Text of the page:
Friday, August 17, 2012

Sappy And Entirely Predictable, The Odd Life Of Timothy Green Is Still Remarkably Good!

The Good: Decent acting, Good characters, Great tone
The Bad: Entirely predictable plot
The Basics: The Odd Life Of Timothy Green might be predictable, but it’s still surprisingly easy to connect to, even for those who are not predisposed toward such films!

I have a litmus test for films that I very use very seldomly. That test is if the movie evokes a strong emotional reaction, I often have to acknowledge that it is not simply the most technical rating system that defines how good the film is. Usually, that experience for me goes the other way; gut-wrenching horror movies, for example, that leave me wishing I was blind and deaf for how gross and stupid they are often earn ratings that are probably lower than the technical rating would honestly give them. For a very rare change of pace, The Odd Life Of Timothy Green is one that might not be as honestly good as it was emotionally enjoyable.

The Odd Life Of Timothy Green is a tearjerker and it works on that front. In the tradition of Pay It Forward (reviewed here!), The Odd Life Of Timothy Green is a largely predictable film that tugs on the heartstrings and is designed for the big emotional reaction from the audience. I’m not a huge fan of cheesy films that are designed to evoke tears from the audience. In fact, in my collection, I think only The Spitfire Grill (reviewed here!) might qualify. But as one who largely loathes children, if a movie about having children can actually evoke a strong emotional reaction in me, there is some inherent quality to the film.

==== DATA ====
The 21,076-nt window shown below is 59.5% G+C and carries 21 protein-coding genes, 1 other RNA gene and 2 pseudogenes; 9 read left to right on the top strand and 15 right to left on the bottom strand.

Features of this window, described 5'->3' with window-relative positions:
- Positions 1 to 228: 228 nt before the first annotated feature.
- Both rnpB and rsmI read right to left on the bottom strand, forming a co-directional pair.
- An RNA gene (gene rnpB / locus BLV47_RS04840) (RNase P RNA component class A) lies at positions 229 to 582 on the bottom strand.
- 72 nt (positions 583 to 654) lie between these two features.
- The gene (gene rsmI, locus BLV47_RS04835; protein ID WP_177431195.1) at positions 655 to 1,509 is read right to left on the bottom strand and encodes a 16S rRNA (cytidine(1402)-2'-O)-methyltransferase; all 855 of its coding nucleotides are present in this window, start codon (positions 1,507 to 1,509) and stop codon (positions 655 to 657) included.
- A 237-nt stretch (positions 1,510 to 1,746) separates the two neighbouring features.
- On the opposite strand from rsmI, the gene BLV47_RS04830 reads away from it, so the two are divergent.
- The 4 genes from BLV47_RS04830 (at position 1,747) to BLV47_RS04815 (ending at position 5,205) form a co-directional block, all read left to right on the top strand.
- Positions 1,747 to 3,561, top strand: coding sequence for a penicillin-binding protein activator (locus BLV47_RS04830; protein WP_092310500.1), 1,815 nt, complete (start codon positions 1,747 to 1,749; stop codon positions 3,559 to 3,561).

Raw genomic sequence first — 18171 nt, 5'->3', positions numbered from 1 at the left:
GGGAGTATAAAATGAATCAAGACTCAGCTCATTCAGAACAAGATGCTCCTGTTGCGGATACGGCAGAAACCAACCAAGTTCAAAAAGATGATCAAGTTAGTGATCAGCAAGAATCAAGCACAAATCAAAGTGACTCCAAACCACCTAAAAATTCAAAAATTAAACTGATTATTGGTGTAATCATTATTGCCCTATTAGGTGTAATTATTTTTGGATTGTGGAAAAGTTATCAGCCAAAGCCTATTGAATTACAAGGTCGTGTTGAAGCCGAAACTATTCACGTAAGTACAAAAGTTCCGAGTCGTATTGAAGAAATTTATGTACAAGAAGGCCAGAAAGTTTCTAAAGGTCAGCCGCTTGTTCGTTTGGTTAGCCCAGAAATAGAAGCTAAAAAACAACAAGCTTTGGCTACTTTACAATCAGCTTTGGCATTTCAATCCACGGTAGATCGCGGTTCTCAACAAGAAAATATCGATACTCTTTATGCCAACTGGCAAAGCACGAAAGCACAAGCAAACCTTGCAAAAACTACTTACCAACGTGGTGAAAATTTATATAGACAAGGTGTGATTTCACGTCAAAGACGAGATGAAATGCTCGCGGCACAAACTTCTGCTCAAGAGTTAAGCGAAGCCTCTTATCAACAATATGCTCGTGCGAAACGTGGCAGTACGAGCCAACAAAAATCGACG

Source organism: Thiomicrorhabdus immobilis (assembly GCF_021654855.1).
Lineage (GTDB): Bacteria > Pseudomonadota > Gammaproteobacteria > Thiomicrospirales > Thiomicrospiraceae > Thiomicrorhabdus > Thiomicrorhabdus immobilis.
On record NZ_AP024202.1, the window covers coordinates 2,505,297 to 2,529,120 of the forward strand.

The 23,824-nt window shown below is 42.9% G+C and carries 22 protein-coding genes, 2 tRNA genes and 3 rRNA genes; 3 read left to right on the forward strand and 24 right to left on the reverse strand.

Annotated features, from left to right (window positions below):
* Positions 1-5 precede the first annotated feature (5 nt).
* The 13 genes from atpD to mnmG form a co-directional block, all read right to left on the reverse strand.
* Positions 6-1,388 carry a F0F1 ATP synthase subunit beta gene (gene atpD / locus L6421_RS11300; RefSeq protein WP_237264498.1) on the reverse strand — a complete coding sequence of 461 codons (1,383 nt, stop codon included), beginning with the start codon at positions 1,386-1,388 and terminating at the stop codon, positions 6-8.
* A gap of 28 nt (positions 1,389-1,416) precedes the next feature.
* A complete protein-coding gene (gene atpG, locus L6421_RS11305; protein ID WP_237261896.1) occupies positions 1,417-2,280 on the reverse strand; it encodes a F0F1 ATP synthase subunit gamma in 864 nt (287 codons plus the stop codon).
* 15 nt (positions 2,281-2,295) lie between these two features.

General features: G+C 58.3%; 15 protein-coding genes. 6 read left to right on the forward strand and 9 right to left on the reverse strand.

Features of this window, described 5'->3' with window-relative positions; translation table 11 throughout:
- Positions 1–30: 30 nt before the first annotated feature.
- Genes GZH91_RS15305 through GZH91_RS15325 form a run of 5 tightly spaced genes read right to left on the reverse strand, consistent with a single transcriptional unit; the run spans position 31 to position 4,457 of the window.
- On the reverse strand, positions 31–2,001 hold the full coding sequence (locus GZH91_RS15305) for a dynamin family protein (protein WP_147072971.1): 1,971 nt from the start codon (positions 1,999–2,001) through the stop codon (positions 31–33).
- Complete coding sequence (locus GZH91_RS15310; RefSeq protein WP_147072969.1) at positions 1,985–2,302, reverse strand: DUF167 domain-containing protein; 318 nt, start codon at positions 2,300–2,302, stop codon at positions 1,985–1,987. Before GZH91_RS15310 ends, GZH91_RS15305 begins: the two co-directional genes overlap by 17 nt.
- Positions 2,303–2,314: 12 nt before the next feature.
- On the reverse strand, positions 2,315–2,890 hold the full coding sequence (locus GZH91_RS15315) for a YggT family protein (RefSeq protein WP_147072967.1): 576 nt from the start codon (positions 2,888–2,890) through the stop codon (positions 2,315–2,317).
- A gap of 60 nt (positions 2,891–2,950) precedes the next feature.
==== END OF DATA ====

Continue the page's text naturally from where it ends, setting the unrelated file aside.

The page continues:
The Odd Life Of Timothy Green is that film.

Beginning with Cindy and Jim Green appearing at a U.S. Adoption Services for a hearing, the pair begins to tell the two agents why they should be allowed to adopt. Their reason is simply “Timothy” and they begin to tell the story of what happened to them the prior September. Flashing back, Jim and Cindy tell the story of living and working in Stanleyville, the Pencil Capitol Of The World. Told that they cannot have a child of their own, the adults head back home to mourn. Unable to move on immediately, Jim decides to play a game with Cindy where they list all of the attributes they would want for a child of their own. Burying the box with their attributes, a magical rainstorm breaks the drought only over the Green house. Jim wakes up and he and Cindy discover a child there.

The child, Timothy, has leaves growing out of his ankles and to protect their new charge, Jim and Cindy have him hide them under socks. Discovering that Timothy’s leaves cannot be cut off, Cindy and Jim decide to sent him to school. Unfortunately, he is bullied there by the sons of Jim’s boss at the pencil factory and a mysterious girl. Taking Jim’s advice, Timothy attempts to flee from Joni the next time she encounters him and the two form a friendship based on their both being outsiders. As Timothy starts to have a profound effect on those around him, Jim and Cindy become more attached, not knowing the secret that Timothy is keeping from them both!